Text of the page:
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The Court has given appropriate reasoning with the help of many reference judgments that Section 205C of the Companies Act is not invalid and there shall be substantial evidence or prima facie proof given to establish that it is unconstitutional or violates Article 14 of the Constitution. There is no reason to hold that Section 205A and 205C are found to violate Article 14 of the Constitution. This decision will make a significant impact on the Rule of Limitation especially that is mentioned under Section 205C for claiming funds within a stipulated time of 7 years. In case, there is an unclaimed deposit or dividend for a period of 7 years from the date of due payment then such amount shall be transferred to Investors Education and Protection Fund and neither the company nor the creditor shall have the right to claim their individual amount from this Fund. 

There was no omission of issue or arguments on part of the Court. Sufficient reasoning is provided by the bench regarding the judgment. Both the parties were heard before making the final decision. The contentions presented by the petitioner were well answered by the Court and the evidence provided by the Company regarding their procedures followed for early redemption were taken into account. All the provisions involved in the case were given primary importance and the Bench even cited a few judgments with respect to show that concrete proof and evidence has to be presented in order to challenge the legality of a particular statute/provision/ legislation. Mere contention that it violates the fundamental right of a person is not enough to strike down a particular provision. 

There is one main implication of the given judgment, that rule of limitation is found on the basis of public policy and thus there is need for a limitation period for every law or else, people will not be diligent enough to seek their remedies within time. Limitation rules help in avoiding stale claims and provide clarity to the existing laws and period within which the aggrieved can claim its remedy before the Court. There can be no alternative approach to the Limitation Rule, as this is intrinsic for every legislation to operate. As per my opinion, the judgment passed by the Court was rational and apt for this case, as there was no evidence available from the petitioner’s side and the Company had proven its diligence by presenting all the relevant evidence regarding the reminder letter, a notice of call for early redemption etc. The other contentions made by the petitioner regarding the legitimacy of Section 205A and 205C were baseless and frivolous. Even the retrospective effect of Section 205C had no merit as the bonds became due in 2001 which was after the enactment of this Amendment.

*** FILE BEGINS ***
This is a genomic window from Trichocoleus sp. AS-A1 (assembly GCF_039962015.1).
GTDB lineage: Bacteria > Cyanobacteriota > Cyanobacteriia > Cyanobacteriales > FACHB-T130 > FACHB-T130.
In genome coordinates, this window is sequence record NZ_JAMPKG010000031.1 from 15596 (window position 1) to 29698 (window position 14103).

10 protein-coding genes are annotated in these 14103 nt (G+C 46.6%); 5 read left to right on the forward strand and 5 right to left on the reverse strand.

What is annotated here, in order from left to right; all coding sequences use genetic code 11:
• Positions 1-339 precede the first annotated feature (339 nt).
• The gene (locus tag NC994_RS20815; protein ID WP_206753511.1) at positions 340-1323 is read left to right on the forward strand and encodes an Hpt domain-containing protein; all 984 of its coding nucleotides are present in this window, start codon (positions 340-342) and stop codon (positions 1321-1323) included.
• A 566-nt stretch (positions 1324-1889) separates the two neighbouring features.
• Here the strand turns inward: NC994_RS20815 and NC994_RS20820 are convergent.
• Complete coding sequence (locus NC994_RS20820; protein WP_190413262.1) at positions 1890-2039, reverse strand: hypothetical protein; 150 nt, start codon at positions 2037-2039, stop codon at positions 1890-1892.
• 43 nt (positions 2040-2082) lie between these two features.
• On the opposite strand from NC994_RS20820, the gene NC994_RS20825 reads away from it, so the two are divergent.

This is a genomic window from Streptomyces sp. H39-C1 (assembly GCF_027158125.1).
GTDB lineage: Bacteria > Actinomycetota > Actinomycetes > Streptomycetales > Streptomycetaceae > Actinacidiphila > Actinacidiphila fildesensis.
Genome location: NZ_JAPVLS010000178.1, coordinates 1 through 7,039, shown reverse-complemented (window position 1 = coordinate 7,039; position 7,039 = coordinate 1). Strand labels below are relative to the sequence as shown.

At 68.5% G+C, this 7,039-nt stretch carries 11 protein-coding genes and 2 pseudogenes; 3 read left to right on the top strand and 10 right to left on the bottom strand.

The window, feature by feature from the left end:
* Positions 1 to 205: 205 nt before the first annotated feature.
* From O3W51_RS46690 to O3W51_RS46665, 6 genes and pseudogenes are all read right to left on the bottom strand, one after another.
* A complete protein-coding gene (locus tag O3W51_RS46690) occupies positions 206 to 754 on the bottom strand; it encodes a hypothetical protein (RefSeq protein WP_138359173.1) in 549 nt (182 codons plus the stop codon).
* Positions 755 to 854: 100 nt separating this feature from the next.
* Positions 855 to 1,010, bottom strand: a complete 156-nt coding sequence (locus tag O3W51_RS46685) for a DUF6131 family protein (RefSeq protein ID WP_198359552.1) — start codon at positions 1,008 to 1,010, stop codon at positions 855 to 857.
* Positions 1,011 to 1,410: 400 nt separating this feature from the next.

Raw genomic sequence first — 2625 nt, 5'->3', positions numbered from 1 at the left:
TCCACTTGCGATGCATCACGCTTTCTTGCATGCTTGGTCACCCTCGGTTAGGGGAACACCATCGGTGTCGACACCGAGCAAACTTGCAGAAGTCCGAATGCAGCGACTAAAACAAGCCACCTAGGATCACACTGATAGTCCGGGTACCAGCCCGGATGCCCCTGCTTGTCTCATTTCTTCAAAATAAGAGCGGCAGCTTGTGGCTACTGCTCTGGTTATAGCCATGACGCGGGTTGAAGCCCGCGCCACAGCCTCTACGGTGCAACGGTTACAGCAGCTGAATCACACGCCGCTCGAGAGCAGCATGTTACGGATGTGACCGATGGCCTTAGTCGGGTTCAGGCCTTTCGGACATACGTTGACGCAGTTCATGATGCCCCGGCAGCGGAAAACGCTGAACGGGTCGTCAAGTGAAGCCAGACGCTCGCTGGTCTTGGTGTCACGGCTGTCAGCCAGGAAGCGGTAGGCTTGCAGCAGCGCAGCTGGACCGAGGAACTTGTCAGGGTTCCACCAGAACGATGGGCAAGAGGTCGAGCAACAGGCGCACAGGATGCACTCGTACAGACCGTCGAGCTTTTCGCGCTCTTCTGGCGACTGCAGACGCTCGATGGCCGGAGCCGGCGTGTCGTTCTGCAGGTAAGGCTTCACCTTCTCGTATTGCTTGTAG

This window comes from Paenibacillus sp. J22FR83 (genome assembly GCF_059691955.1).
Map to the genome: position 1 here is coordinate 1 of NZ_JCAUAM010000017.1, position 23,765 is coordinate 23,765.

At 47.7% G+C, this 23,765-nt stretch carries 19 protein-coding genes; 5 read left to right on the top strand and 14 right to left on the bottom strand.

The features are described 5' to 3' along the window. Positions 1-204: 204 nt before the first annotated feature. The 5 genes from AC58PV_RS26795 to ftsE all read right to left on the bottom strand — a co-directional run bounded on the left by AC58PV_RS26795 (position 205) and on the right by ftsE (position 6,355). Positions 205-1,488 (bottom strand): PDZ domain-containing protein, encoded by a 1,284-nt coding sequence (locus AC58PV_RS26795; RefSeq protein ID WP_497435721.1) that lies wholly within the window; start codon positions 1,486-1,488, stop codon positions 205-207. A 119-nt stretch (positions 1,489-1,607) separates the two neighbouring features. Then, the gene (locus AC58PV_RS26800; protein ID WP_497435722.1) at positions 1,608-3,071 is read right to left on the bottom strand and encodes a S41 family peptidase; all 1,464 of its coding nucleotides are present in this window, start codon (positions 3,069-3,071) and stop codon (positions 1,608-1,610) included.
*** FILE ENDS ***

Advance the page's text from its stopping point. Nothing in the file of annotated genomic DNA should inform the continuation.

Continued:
The Court has aptly pointed out that the Companies Act directs every Company to transfer such unclaimed and unpaid amounts of dividend and deposits in the Investors Education and Protection Fund established under Section 205C of the Act 1956 so that such companies don’t unduly enrich themselves with the funds of the public. The fund created under this provision utilizes this unclaimed fund for the promotion and protection of all investors. Hence, this judgment can be used as a reference for cases where there is a dispute regarding unclaimed deposit and dividend due for a period of more than 7 years and transferred to Investors Fund. 


It can be determined from the above judgment, that rule of limitation is vital for exercising remedies of any aggrieved party and the main reason behind a limitation period is to reduce the burden of court and make the aggrieved seek their remedies as soon as possible. For instance, in the above case, if the petitioner had informed her about her change of address or communicated to the Company within 7 years of the due date of redemption, she could have easily claimed her funds, but as she didn’t inform the company within the stipulated time, she lost her money as it was past the limitation period and there was no reasonable ground presented by the petitioner to showcase her reasons for being unable to claim the funds within 7 years. Thus, the Rule of limitation is an important ground to contend upon, and the petitioner should have valid reasons to condone such delay which in our case the petitioner was unavailable to provide for. Thus, this judgment shall have an impact on the aspects of limitation rules.